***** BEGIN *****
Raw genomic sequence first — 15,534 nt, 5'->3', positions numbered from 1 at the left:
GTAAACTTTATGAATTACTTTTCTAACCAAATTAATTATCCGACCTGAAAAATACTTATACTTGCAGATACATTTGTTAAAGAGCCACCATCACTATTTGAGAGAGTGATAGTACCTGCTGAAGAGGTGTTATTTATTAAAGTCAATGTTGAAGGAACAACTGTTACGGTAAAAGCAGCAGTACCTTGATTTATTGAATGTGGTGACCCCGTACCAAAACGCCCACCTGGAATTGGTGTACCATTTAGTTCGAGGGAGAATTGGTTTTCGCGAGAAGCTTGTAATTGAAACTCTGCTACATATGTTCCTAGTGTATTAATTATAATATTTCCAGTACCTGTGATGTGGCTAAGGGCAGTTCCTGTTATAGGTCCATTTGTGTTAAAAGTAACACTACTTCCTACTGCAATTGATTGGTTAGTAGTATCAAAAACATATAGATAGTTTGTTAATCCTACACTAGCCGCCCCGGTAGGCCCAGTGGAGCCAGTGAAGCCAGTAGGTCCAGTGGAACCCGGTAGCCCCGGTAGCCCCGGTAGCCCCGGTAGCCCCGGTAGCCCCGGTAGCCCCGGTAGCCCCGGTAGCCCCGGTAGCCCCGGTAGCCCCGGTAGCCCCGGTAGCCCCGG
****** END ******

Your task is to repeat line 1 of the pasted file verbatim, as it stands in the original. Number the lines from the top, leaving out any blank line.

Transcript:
Raw genomic sequence first — 15,534 nt, 5'->3', positions numbered from 1 at the left: